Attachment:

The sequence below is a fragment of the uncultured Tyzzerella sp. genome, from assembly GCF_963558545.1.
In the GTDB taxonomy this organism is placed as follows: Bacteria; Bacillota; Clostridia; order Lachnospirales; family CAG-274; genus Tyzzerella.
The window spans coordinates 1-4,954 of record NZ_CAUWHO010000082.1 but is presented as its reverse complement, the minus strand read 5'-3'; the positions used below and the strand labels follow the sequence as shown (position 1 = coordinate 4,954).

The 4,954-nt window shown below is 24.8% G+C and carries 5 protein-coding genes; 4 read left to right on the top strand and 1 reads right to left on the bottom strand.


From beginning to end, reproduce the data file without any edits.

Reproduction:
The sequence below is a fragment of the uncultured Tyzzerella sp. genome, from assembly GCF_963558545.1.
In the GTDB taxonomy this organism is placed as follows: Bacteria; Bacillota; Clostridia; order Lachnospirales; family CAG-274; genus Tyzzerella.
The window spans coordinates 1-4,954 of record NZ_CAUWHO010000082.1 but is presented as its reverse complement, the minus strand read 5'-3'; the positions used below and the strand labels follow the sequence as shown (position 1 = coordinate 4,954).

The 4,954-nt window shown below is 24.8% G+C and carries 5 protein-coding genes; 4 read left to right on the top strand and 1 reads right to left on the bottom strand.